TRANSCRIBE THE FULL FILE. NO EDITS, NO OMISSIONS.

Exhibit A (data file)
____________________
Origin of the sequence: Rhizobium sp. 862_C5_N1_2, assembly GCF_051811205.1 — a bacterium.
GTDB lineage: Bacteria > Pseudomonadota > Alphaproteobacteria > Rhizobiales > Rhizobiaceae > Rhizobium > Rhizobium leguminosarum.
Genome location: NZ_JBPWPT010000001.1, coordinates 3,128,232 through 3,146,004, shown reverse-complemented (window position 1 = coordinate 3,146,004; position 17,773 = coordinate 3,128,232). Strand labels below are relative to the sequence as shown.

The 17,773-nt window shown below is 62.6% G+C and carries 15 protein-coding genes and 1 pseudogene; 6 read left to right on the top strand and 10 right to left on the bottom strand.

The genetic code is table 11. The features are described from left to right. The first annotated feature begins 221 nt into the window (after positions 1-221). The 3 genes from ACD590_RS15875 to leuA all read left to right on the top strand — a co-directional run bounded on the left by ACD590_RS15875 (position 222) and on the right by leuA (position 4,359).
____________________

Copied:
Origin of the sequence: Rhizobium sp. 862_C5_N1_2, assembly GCF_051811205.1 — a bacterium.
GTDB lineage: Bacteria > Pseudomonadota > Alphaproteobacteria > Rhizobiales > Rhizobiaceae > Rhizobium > Rhizobium leguminosarum.
Genome location: NZ_JBPWPT010000001.1, coordinates 3,128,232 through 3,146,004, shown reverse-complemented (window position 1 = coordinate 3,146,004; position 17,773 = coordinate 3,128,232). Strand labels below are relative to the sequence as shown.

The 17,773-nt window shown below is 62.6% G+C and carries 15 protein-coding genes and 1 pseudogene; 6 read left to right on the top strand and 10 right to left on the bottom strand.

The genetic code is table 11. The features are described from left to right. The first annotated feature begins 221 nt into the window (after positions 1-221). The 3 genes from ACD590_RS15875 to leuA all read left to right on the top strand — a co-directional run bounded on the left by ACD590_RS15875 (position 222) and on the right by leuA (position 4,359).